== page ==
Tuesday, April 21, 2015

Dramatic Black & White By Rick Sammon [kopipesediseng]

Dramatic Black & White
By Rick SammonPublished in Quick Fix
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Making beautiful black-and-white images is easier than ever before, thanks to powerful adjustments in Lightroom and Photoshop, as well as specialized conversion software like Google's Nik Silver Efex Pro, Perfect B&W from onOne Software, Tonality Pro from Macphun and B&W Effects from Topaz Labs.

You can play around with the sliders in these programs and in plug-ins, and you may wind up with good results. However, with a deeper understanding of black-and-white imaging, you can create a more powerful, more dramatic and more artistic image. I'll cover the basics in this column, showing just some of the endless possibilities that await you in black-and-white processing.

ORIGINAL
Here's the file (cropped from my RAW file) from which I created the iceberg image.
Before we get going, however, here are some important factors to think about as you're shooting when your goal is to create a great black-and-white image.


SEE VALUES
You need to see in values rather than seeing colors. You also need to envision how shadows and highlights will "play" in your black-and-white images. As you shoot, envision how the scene will look without color, which can be enamoring, as well as distracting (in a good way). With practice, you'll start to see in black-and-white.

SEE THE LIGHT

Dramatic lighting leads to a dramatic black-and-white image. In other words, strong shadows are very important in black-and-white photography. In fact, the expression "Shadows are the soul of the photograph" is especially important when it comes to black-and-white photography. 


Lightroom—which I used to create this image of an iceberg in a glacier lagoon in Iceland—offers awesome black-and-white capabilities, even when you don't use a plug-in. This screenshot of the Lightroom Develop module shows my enhancements to my original color file. First, I selected the B&W Contrast High preset. To add more impact to the image, I boosted the Contrast and Blacks, and then reduced the Highlights.



SEEK OUT TEXTURES

Textures are also very important in black-and-white photography. Textures are emphasized by shadows, usually created by side lighting.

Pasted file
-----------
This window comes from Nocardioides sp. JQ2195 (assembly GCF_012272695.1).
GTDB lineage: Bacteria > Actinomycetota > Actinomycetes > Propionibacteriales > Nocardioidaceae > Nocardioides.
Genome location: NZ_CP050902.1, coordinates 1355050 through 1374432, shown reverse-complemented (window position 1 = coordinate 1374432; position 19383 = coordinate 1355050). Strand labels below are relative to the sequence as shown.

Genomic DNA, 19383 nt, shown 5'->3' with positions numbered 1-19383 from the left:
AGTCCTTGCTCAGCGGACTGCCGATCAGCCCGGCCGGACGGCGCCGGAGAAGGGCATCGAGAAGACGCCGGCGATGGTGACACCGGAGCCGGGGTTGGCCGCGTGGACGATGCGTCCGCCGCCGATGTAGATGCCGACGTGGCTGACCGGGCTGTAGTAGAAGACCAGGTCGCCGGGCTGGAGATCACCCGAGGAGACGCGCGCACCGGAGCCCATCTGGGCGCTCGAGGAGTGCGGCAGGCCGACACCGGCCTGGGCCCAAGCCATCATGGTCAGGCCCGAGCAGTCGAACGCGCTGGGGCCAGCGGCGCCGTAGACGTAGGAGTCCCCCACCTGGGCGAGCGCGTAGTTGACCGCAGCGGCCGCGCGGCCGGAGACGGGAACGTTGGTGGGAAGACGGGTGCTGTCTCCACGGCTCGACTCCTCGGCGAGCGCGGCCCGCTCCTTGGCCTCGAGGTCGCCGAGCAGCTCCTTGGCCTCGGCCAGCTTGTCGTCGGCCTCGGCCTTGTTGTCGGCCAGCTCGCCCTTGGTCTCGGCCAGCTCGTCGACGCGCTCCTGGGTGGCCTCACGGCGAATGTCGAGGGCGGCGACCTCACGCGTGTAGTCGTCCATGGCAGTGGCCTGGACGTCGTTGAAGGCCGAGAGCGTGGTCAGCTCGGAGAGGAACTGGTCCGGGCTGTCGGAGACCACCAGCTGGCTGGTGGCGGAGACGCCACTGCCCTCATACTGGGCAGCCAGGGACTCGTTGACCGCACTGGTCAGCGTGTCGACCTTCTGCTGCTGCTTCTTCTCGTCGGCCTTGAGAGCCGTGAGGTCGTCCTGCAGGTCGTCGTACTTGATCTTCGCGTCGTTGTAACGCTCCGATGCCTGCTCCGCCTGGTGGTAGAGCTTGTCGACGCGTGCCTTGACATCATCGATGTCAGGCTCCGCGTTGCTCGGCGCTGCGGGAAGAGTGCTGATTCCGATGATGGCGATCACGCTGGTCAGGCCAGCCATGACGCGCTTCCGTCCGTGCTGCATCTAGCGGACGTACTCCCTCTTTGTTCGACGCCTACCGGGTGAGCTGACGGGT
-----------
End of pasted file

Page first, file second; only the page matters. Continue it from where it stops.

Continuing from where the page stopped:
FIND SHAPES, FORMS AND PATTERNS

When you combine shapes, forms, patterns and textures with dramatic lighting, you're on your way to creating a dramatic black-and-white image. 

Technically, here's something else to consider when it comes to black-and-white photography: Color files can have up to 16 million different colors, whereas a grayscale image has only 256 shades of gray. This is why considering and adjusting contrast—the difference between shadows and highlights—becomes more critical in black-and-white photography.

LEARN ABOUT COLOR FILTERS

Understanding the effect of color filters is very, very important in creating the black-and-white effect you desire. Basically, here are the effects of digital color filters on an image: 

Red: Darkens a blue sky for a more dramatic image.

Orange: Darkens the sky slightly more than a red filter. Like a red filter, it can also reduce atmospheric haze.

Yellow: Darkens the sky less than a red filter, which can be beneficial, depending on the desired effect.

Blue: Honestly, I've never found a use for a blue filter in black-and-white photography. In landscape photography, it often lightens the sky too much.

Green: Lightens foliage and slightly darkens the sky. 

Infrared: Simulates, somewhat, the effect of black-and-white infrared photography. 

Experiment with the effects of applying filters in your processing software. You may be surprised to see how an image changes as you switch between filters.


CONSIDER CONTRAST


My iceberg image has strong contrast—one of the elements, as I mentioned, that contributes to strong black-and-white photographs. Strong contrast is often desired, which is one reason to shoot in the early morning or late afternoon (as I did here) when strong shadows add contrast to a scene.

Enjoy your exploration of black-and-white photography. In doing so, think about black-and-white photographer Ansel Adams' philosophy: A picture is never really done. Go back again and again, and try different changes—even subtle ones.

Also keep in mind what another great black-and-white photographer, Ruth Bernhard, said, "There is no such thing as taking too much time, because your soul is in that picture."

Rick Sammon is a longtime friend of this magazine. See more of his work at ricksammon.com.

1 comment:

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